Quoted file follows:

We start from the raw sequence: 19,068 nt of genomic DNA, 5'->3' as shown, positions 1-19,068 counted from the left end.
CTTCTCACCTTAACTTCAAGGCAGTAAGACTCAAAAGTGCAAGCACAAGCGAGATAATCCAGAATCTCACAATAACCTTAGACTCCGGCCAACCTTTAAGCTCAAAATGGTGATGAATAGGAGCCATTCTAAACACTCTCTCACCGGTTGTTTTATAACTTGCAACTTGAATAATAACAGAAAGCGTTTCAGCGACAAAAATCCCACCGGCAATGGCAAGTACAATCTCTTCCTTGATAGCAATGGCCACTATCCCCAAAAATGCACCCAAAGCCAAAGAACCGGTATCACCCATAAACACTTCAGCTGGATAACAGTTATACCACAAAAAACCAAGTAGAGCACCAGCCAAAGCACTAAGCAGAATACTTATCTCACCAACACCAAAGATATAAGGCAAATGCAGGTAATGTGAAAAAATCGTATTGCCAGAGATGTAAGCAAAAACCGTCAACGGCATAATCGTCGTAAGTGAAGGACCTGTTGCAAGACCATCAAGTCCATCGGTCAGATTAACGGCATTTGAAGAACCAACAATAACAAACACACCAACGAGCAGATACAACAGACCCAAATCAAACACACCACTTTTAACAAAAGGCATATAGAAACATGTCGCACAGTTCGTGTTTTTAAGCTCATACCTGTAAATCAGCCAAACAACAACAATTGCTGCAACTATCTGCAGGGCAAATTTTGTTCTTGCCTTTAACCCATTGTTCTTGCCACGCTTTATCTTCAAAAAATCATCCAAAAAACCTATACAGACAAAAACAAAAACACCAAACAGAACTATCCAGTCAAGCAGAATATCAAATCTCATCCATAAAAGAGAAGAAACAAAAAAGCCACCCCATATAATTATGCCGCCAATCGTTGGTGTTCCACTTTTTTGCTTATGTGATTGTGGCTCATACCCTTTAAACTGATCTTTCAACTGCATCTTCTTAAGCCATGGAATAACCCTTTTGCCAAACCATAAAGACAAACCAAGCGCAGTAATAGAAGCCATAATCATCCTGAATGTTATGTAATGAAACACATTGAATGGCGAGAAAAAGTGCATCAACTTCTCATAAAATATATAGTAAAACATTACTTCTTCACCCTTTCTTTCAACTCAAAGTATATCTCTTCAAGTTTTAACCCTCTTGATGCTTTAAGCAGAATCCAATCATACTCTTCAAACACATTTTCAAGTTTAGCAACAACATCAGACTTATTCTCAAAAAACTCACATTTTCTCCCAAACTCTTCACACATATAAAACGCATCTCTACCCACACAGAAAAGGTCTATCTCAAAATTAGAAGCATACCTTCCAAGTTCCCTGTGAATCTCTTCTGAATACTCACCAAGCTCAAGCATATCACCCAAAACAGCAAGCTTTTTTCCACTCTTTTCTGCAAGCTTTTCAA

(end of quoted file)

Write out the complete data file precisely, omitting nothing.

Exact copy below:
We start from the raw sequence: 19,068 nt of genomic DNA, 5'->3' as shown, positions 1-19,068 counted from the left end.
CTTCTCACCTTAACTTCAAGGCAGTAAGACTCAAAAGTGCAAGCACAAGCGAGATAATCCAGAATCTCACAATAACCTTAGACTCCGGCCAACCTTTAAGCTCAAAATGGTGATGAATAGGAGCCATTCTAAACACTCTCTCACCGGTTGTTTTATAACTTGCAACTTGAATAATAACAGAAAGCGTTTCAGCGACAAAAATCCCACCGGCAATGGCAAGTACAATCTCTTCCTTGATAGCAATGGCCACTATCCCCAAAAATGCACCCAAAGCCAAAGAACCGGTATCACCCATAAACACTTCAGCTGGATAACAGTTATACCACAAAAAACCAAGTAGAGCACCAGCCAAAGCACTAAGCAGAATACTTATCTCACCAACACCAAAGATATAAGGCAAATGCAGGTAATGTGAAAAAATCGTATTGCCAGAGATGTAAGCAAAAACCGTCAACGGCATAATCGTCGTAAGTGAAGGACCTGTTGCAAGACCATCAAGTCCATCGGTCAGATTAACGGCATTTGAAGAACCAACAATAACAAACACACCAACGAGCAGATACAACAGACCCAAATCAAACACACCACTTTTAACAAAAGGCATATAGAAACATGTCGCACAGTTCGTGTTTTTAAGCTCATACCTGTAAATCAGCCAAACAACAACAATTGCTGCAACTATCTGCAGGGCAAATTTTGTTCTTGCCTTTAACCCATTGTTCTTGCCACGCTTTATCTTCAAAAAATCATCCAAAAAACCTATACAGACAAAAACAAAAACACCAAACAGAACTATCCAGTCAAGCAGAATATCAAATCTCATCCATAAAAGAGAAGAAACAAAAAAGCCACCCCATATAATTATGCCGCCAATCGTTGGTGTTCCACTTTTTTGCTTATGTGATTGTGGCTCATACCCTTTAAACTGATCTTTCAACTGCATCTTCTTAAGCCATGGAATAACCCTTTTGCCAAACCATAAAGACAAACCAAGCGCAGTAATAGAAGCCATAATCATCCTGAATGTTATGTAATGAAACACATTGAATGGCGAGAAAAAGTGCATCAACTTCTCATAAAATATATAGTAAAACATTACTTCTTCACCCTTTCTTTCAACTCAAAGTATATCTCTTCAAGTTTTAACCCTCTTGATGCTTTAAGCAGAATCCAATCATACTCTTCAAACACATTTTCAAGTTTAGCAACAACATCAGACTTATTCTCAAAAAACTCACATTTTCTCCCAAACTCTTCACACATATAAAACGCATCTCTACCCACACAGAAAAGGTCTATCTCAAAATTAGAAGCATACCTTCCAAGTTCCCTGTGAATCTCTTCTGAATACTCACCAAGCTCAAGCATATCACCCAAAACAGCAAGCTTTTTTCCACTCTTTTCTGCAAGCTTTTCAA